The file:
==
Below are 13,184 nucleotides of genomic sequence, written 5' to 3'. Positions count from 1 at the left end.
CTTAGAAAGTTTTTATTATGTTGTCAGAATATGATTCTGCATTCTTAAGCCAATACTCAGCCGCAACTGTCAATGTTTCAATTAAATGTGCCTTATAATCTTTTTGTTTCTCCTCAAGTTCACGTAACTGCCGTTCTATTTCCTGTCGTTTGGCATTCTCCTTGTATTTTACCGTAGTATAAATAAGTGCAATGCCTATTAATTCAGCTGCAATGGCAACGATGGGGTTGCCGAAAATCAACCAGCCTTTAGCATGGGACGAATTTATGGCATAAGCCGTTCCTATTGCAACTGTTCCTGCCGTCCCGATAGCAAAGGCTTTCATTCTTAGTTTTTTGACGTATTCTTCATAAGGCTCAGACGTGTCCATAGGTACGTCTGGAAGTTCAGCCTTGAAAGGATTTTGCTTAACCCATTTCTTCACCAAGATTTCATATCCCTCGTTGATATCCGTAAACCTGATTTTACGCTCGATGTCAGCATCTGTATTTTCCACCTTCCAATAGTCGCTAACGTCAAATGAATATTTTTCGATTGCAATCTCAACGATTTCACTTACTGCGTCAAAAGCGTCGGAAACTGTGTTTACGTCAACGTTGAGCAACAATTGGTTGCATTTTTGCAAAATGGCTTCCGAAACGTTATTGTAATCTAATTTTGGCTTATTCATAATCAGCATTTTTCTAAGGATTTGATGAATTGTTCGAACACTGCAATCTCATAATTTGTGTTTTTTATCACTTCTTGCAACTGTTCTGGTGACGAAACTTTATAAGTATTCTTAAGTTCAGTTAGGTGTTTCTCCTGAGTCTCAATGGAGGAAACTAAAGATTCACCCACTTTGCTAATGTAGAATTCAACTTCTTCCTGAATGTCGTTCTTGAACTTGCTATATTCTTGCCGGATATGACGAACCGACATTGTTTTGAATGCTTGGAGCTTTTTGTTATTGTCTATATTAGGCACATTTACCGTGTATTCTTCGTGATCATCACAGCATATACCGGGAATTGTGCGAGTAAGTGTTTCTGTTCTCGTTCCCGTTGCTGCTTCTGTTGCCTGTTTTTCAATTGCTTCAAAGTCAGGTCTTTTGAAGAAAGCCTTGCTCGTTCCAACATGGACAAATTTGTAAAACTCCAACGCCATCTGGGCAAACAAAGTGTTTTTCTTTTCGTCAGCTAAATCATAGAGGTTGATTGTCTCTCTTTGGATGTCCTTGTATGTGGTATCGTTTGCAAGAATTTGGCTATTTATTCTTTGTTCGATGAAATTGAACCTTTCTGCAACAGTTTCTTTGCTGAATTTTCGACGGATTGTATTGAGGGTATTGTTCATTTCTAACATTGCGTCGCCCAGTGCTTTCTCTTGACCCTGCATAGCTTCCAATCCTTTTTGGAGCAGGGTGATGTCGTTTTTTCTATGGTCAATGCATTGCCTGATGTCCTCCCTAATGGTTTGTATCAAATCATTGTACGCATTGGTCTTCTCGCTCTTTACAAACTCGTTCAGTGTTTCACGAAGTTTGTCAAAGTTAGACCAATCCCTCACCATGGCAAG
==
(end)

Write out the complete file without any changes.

Below are 13,184 nucleotides of genomic sequence, written 5' to 3'. Positions count from 1 at the left end.
CTTAGAAAGTTTTTATTATGTTGTCAGAATATGATTCTGCATTCTTAAGCCAATACTCAGCCGCAACTGTCAATGTTTCAATTAAATGTGCCTTATAATCTTTTTGTTTCTCCTCAAGTTCACGTAACTGCCGTTCTATTTCCTGTCGTTTGGCATTCTCCTTGTATTTTACCGTAGTATAAATAAGTGCAATGCCTATTAATTCAGCTGCAATGGCAACGATGGGGTTGCCGAAAATCAACCAGCCTTTAGCATGGGACGAATTTATGGCATAAGCCGTTCCTATTGCAACTGTTCCTGCCGTCCCGATAGCAAAGGCTTTCATTCTTAGTTTTTTGACGTATTCTTCATAAGGCTCAGACGTGTCCATAGGTACGTCTGGAAGTTCAGCCTTGAAAGGATTTTGCTTAACCCATTTCTTCACCAAGATTTCATATCCCTCGTTGATATCCGTAAACCTGATTTTACGCTCGATGTCAGCATCTGTATTTTCCACCTTCCAATAGTCGCTAACGTCAAATGAATATTTTTCGATTGCAATCTCAACGATTTCACTTACTGCGTCAAAAGCGTCGGAAACTGTGTTTACGTCAACGTTGAGCAACAATTGGTTGCATTTTTGCAAAATGGCTTCCGAAACGTTATTGTAATCTAATTTTGGCTTATTCATAATCAGCATTTTTCTAAGGATTTGATGAATTGTTCGAACACTGCAATCTCATAATTTGTGTTTTTTATCACTTCTTGCAACTGTTCTGGTGACGAAACTTTATAAGTATTCTTAAGTTCAGTTAGGTGTTTCTCCTGAGTCTCAATGGAGGAAACTAAAGATTCACCCACTTTGCTAATGTAGAATTCAACTTCTTCCTGAATGTCGTTCTTGAACTTGCTATATTCTTGCCGGATATGACGAACCGACATTGTTTTGAATGCTTGGAGCTTTTTGTTATTGTCTATATTAGGCACATTTACCGTGTATTCTTCGTGATCATCACAGCATATACCGGGAATTGTGCGAGTAAGTGTTTCTGTTCTCGTTCCCGTTGCTGCTTCTGTTGCCTGTTTTTCAATTGCTTCAAAGTCAGGTCTTTTGAAGAAAGCCTTGCTCGTTCCAACATGGACAAATTTGTAAAACTCCAACGCCATCTGGGCAAACAAAGTGTTTTTCTTTTCGTCAGCTAAATCATAGAGGTTGATTGTCTCTCTTTGGATGTCCTTGTATGTGGTATCGTTTGCAAGAATTTGGCTATTTATTCTTTGTTCGATGAAATTGAACCTTTCTGCAACAGTTTCTTTGCTGAATTTTCGACGGATTGTATTGAGGGTATTGTTCATTTCTAACATTGCGTCGCCCAGTGCTTTCTCTTGACCCTGCATAGCTTCCAATCCTTTTTGGAGCAGGGTGATGTCGTTTTTTCTATGGTCAATGCATTGCCTGATGTCCTCCCTAATGGTTTGTATCAAATCATTGTACGCATTGGTCTTCTCGCTCTTTACAAACTCGTTCAGTGTTTCACGAAGTTTGTCAAAGTTAGACCAATCCCTCACCATGGCAAG